Jerry Brown: ‘California will launch its own damn satellite’ if Trump stops climate data collection
In response to reports that President Donald Trump would break an international climate agreement, more than 2,300 California scientists have signed an open letter to the White House urging the administration to uphold commitments to reduce greenhouse gas emissions.
State scientists have guardedly watched news about Trump’s plans for NASA and the Environmental Protection Agency since his election.
Their fast response to remarks made by a former Trump adviser over the weekend reflected their fears that Trump will reverse climate pacts championed by the Obama administration or make their work more difficult by restricting access to climate data that has been publicly available.
The letter is centered on the Paris climate agreement, a 2015 pact ratified by 127 countries that aims to slow global warming. It commits the U.S. to slashing its greenhouse gas emissions by 26 to 28 percent below 2005 levels over the next eight years.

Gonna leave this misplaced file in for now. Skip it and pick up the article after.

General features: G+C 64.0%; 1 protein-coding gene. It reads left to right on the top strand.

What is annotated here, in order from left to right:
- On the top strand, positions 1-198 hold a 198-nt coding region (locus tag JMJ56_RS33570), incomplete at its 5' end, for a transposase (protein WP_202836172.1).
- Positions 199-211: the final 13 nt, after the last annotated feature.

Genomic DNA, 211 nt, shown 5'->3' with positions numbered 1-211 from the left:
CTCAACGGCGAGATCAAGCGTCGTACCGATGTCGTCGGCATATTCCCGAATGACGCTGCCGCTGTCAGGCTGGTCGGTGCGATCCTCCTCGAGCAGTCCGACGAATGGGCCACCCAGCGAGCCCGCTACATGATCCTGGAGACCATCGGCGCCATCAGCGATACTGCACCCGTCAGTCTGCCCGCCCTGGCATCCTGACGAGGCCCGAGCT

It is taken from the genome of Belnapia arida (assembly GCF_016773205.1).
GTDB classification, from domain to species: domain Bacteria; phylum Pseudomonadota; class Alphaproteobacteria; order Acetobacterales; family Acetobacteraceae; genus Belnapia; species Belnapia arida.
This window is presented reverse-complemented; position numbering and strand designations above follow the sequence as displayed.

“With this letter, we aim to express the degree to which the scientists and intellectual leaders of our state, speaking for themselves and not on behalf of their respective employers, agree on the facts of climate change,” reads the letter, which was drafted by UC Berkeley associate professor of astronomy Aaron Parsons. “Despite misleading portrayals, there is widespread consensus in the scientific and academic communities that human-caused climate change is real, with consequences that are already being felt.”
Former Trump adviser Myron Ebell told reporters this week that the president would back out of the climate agreement within days.
“The environmental movement is, in my view, the greatest threat to freedom and prosperity in the modern world.” Ebell told reporters this week.
Most of the scientists signing the California letter are faculty at University of California campuses, including UC Davis. Scientists from the California State University system and California Community Colleges also are represented.